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Author Topic: iStock Application Rejection - Images Very Similar in Subject Matter  (Read 12361 times)

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« on: September 23, 2008, 12:28 »
Yesterday I applied to iStock for the 4th time with three new pictures and I was rejected with the explanation that the image are very similar in subject matter or style. I contacted their customer service and they told me that if one of the photos was submitted with different pictures, it would have had much better chance of getting accepted. They acknowledged that the application process is not explained clearly enough and that they should update their explanation. They have also said that there is no way of overturning the reviewer's decision even though the photos I submitted "look OK" to them.

Here are the three images:


Reaching Goal:

Boy on a Skateboard:

The similar subject matter that iStock came up with is "males doing sports".

I am posting this as a warning to future contributors. I hope it helps. Of course, any comments on my photos are greatly appreciated.
« Last Edit: September 23, 2008, 12:32 by goldenangel »

« Reply #1 on: September 23, 2008, 12:53 »
Fourth time around, just a question.

Did you go to their forums and see any of the hundreds of threads from others that are knocking on the doors?

Your images look good from here.  But that's not what they asked for.  Three very different images, vary the subject matter.  That's repeated over and over.

Check out their forums, a lot of pinpointed advice there.

But as far as warning people, well, there's no real warning. They asked for a certain type of submission, you didn't follow their rules, so they declined you.  Try again in thirty days.  Happens all the time. 

I would try to do some isolated images, maybe even of the sport equipment in the pictures.  They just want to see that you have a variety in your portfolio. 

Good luck with your next submission!

« Reply #2 on: September 23, 2008, 12:59 »
Thanks RGebbiePhoto, I guess I just expected them to approve one of the photos if they think that they are otherwise of satisfactory quality, so that I can submit only two photos the next time.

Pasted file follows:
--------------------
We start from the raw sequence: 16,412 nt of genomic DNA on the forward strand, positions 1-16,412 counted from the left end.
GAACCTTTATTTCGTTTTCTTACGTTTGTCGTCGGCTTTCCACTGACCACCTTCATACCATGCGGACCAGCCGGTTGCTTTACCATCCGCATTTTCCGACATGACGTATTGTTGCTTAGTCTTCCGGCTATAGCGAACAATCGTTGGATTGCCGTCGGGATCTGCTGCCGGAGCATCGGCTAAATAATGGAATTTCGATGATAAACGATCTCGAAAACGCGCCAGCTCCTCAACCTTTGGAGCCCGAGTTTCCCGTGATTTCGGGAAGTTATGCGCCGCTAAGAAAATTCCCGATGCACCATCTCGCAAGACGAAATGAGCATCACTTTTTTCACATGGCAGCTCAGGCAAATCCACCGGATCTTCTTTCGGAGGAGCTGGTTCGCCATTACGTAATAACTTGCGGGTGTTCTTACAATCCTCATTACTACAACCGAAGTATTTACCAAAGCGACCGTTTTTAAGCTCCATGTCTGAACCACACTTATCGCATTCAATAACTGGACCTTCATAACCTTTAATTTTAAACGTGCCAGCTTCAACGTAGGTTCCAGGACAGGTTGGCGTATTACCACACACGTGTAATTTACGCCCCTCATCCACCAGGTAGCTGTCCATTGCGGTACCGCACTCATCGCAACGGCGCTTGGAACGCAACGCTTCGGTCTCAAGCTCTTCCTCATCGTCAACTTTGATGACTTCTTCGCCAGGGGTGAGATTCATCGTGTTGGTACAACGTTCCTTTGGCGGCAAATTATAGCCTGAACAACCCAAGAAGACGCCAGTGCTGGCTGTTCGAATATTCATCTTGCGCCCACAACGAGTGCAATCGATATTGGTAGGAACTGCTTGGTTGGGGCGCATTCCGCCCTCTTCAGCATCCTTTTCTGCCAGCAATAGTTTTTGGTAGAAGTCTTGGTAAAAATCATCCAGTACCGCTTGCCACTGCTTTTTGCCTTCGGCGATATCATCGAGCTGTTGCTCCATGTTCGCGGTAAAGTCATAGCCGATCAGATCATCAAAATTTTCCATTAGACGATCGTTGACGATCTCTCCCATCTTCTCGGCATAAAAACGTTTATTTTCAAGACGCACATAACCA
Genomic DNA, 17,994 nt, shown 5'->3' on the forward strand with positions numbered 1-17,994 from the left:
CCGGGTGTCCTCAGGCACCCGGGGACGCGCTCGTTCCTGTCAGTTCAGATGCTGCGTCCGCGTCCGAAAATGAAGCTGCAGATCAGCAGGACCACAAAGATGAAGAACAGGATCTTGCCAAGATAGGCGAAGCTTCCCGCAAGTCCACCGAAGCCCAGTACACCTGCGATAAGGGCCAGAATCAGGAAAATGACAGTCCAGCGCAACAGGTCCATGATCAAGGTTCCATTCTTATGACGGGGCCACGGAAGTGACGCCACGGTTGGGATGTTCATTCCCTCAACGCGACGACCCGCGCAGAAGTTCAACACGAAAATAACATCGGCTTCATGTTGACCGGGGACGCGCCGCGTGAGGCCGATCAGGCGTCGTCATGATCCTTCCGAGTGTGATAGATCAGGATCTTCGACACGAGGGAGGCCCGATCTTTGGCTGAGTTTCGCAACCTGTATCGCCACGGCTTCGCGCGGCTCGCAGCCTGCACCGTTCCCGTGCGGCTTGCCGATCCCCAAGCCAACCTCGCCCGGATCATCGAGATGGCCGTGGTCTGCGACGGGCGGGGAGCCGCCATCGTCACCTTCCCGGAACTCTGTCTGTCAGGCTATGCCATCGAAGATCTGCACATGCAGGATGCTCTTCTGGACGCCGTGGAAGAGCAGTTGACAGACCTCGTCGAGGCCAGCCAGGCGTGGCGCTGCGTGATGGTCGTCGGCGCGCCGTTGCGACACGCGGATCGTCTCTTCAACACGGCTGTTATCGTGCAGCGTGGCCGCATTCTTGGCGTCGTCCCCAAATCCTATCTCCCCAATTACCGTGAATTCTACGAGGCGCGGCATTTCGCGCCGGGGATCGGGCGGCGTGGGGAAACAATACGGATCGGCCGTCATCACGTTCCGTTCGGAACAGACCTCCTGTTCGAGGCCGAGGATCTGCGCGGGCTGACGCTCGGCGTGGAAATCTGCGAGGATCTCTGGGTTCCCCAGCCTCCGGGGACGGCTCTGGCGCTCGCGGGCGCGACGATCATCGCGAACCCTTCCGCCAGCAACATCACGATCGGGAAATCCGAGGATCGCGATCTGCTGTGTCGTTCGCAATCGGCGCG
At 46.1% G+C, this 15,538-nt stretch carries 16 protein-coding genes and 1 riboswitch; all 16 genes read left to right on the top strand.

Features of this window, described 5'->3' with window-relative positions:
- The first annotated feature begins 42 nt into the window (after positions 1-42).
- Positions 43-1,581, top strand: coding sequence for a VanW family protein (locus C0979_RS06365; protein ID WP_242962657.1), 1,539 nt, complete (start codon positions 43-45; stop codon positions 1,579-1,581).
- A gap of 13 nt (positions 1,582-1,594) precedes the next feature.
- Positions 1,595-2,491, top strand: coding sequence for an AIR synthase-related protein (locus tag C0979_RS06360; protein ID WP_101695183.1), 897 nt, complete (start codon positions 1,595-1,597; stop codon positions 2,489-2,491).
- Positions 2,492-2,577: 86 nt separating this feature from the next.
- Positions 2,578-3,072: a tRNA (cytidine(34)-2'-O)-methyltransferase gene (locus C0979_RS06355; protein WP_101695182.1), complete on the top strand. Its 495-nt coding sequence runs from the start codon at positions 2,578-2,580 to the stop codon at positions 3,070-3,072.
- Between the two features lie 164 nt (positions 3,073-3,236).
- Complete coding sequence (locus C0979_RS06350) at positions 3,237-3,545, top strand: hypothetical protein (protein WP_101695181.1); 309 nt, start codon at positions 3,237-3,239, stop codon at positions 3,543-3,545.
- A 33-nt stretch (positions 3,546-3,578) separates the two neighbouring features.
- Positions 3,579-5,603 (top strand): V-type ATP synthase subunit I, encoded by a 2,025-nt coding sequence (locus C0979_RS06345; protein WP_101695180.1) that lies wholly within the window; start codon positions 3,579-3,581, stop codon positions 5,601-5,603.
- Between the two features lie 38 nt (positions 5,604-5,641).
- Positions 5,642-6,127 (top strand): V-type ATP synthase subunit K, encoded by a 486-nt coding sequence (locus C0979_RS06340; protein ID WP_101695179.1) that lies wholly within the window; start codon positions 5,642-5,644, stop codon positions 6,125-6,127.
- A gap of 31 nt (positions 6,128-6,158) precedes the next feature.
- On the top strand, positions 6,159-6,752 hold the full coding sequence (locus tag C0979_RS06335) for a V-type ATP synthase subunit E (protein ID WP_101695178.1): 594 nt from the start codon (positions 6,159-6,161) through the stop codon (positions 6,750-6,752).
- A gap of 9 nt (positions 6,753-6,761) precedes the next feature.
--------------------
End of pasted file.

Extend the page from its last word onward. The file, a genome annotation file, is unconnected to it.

« Last Edit: September 23, 2008, 13:01 by goldenangel »


« Reply #3 on: September 23, 2008, 13:40 »
When I joined iStock I had a more or less similar experience. I submitted three photos, and got a message that my application was not accepted because the photos are or similar jubject matter, although none of the three photos was rejected. I was asked to send three other photos with different subjects, no waiting period. I send three other photos immediately and my application was accepted within 15 minutes.

« Reply #4 on: September 23, 2008, 13:46 »
CCK, thank you for sharing this. I asked for the same in my earlier conversation with their customer service but they told me I have to wait.
« Last Edit: September 23, 2008, 13:56 by goldenangel »

« Reply #5 on: September 23, 2008, 19:06 »
It's not just the subject matter it's also the type of lighting used. They are all the same - outdoors bright sun, pretty harsh shadows on two out of the three. Not only does this not show that you can use different types of lighting, it's also a lighting scenario not much loved by istock inspectors - only the muscle man one looks like much thought has gone into controlling the image lighting. (and that's an awkward crop with just the edges of the structure he's doing the pull up on showing - better to have come in closer and lost those distracting elements)

They aren't bad photos - but they don't show that you have a half way professional approach to taking images -  two out the three look like decent family snaps with rather distracting backgrounds rather than stock images. Now as one who has best sellers which shamelessly exploit my family snaps, you can get sales on microstock with this approach. But you have to take the snaps with an eye for stock, and to get in you need to be able demonstrate that you can do more than that these days.